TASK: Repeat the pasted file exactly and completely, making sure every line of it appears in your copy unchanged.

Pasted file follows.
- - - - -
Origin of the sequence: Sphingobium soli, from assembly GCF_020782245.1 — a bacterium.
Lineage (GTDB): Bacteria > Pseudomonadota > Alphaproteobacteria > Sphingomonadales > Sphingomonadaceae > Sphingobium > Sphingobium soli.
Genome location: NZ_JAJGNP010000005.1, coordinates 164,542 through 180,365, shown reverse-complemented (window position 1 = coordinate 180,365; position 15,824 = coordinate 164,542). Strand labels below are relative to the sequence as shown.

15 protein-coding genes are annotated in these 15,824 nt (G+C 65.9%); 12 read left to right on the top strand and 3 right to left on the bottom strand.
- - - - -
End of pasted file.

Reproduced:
Origin of the sequence: Sphingobium soli, from assembly GCF_020782245.1 — a bacterium.
Lineage (GTDB): Bacteria > Pseudomonadota > Alphaproteobacteria > Sphingomonadales > Sphingomonadaceae > Sphingobium > Sphingobium soli.
Genome location: NZ_JAJGNP010000005.1, coordinates 164,542 through 180,365, shown reverse-complemented (window position 1 = coordinate 180,365; position 15,824 = coordinate 164,542). Strand labels below are relative to the sequence as shown.

15 protein-coding genes are annotated in these 15,824 nt (G+C 65.9%); 12 read left to right on the top strand and 3 right to left on the bottom strand.